A&E 

Humber faculty longlisted for Giller Prize

Paul F. Schubert
Arts Reporter

A Humber faculty member is eligible to win one of Canada’s top literary prizes.

Michael Redhill of the college’s Creative Writing program is on the longlist for the prestigious Scotiabank Giller Prize for his novel Belluvue Square.

Redhill’s book, a dark comedic thriller published by Doubleday Canada was nominated for the longlist in September, and landed on the longlist with 11 other writers on Oct 2.

The prize awards $100,000 annually to the author of the best Canadian novel or short story collection published in English, and $10,000 to each of the finalists.

Michael Redhill is eligible to win the Scotia bank Giller Prize for his novel. (Courtesy: Michael Redhill)

Humbly, Redhill said he doesn’t feel the need to be bestowed with such a high honour.

“I don’t think I deserve to be a candidate. I was just lucky,” he said.

“There’s a lot of books published in this country,” Redhill said. “I don’t feel like I am entitled to it, or that I should expect anything more.”

His co-workers, on the other hand, feel differently.

Alissa York, a faculty member in the same program, spoke highly of Redhill’s creative ability and his work ethic.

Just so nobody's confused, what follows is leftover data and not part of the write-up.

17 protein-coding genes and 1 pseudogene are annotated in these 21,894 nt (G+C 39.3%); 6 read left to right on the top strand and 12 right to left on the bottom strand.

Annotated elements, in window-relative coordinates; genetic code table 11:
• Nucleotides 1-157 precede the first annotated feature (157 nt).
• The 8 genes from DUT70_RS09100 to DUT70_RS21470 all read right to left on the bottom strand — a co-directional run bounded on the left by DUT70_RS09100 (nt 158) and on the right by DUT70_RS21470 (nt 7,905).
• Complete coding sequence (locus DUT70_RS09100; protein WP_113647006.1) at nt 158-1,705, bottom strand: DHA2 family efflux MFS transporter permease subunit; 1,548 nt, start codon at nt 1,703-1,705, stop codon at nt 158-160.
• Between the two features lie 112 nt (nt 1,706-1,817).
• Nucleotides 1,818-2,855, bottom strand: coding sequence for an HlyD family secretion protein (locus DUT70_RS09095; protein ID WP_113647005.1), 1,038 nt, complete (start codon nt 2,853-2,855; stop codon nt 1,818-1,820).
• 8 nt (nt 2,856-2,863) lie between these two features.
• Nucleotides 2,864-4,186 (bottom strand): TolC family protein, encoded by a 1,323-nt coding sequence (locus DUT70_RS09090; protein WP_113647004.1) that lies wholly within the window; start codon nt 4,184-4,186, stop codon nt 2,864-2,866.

“Michael is a gifted and hardworking writer. He’s a wonderful writing instructor and has great feedback about his teaching,” York said.

“We’re lucky to have him in the program at Humber and he’s also been working hard at both his art and his craft for many years,” she said.

York said Redhill is very deserving of the main prize and it would also be good for Humber College.

Redhill, who also writes under the pseudonym Inger Ash Wolfe, has written eight novels.

David Bezmozgis, a faculty member in the creative writing program, said every member of Humber’s faculty has been listed for a major literary award in Canada and abroad.

He also spoke highly of Redhill, calling him a very talented writer.

“Whenever any writer ends up on that list, it’s an opportunity for exceptional literary work to reach the mainstream audiences,” Bezmozgis said. “I think it would be wonderful if Michael won it.

“If he wrote the best book in the eyes of the jury, then he’s the best candidate,” he said. “I mean, it’s as simple as that.”

Redhill said his next literary goals are to write more books and to continue expanding his readership.

His reminder to aspiring student writers at Humber is that it takes time to hone their craft, even if it takes a lot of rejection slips before getting it right.

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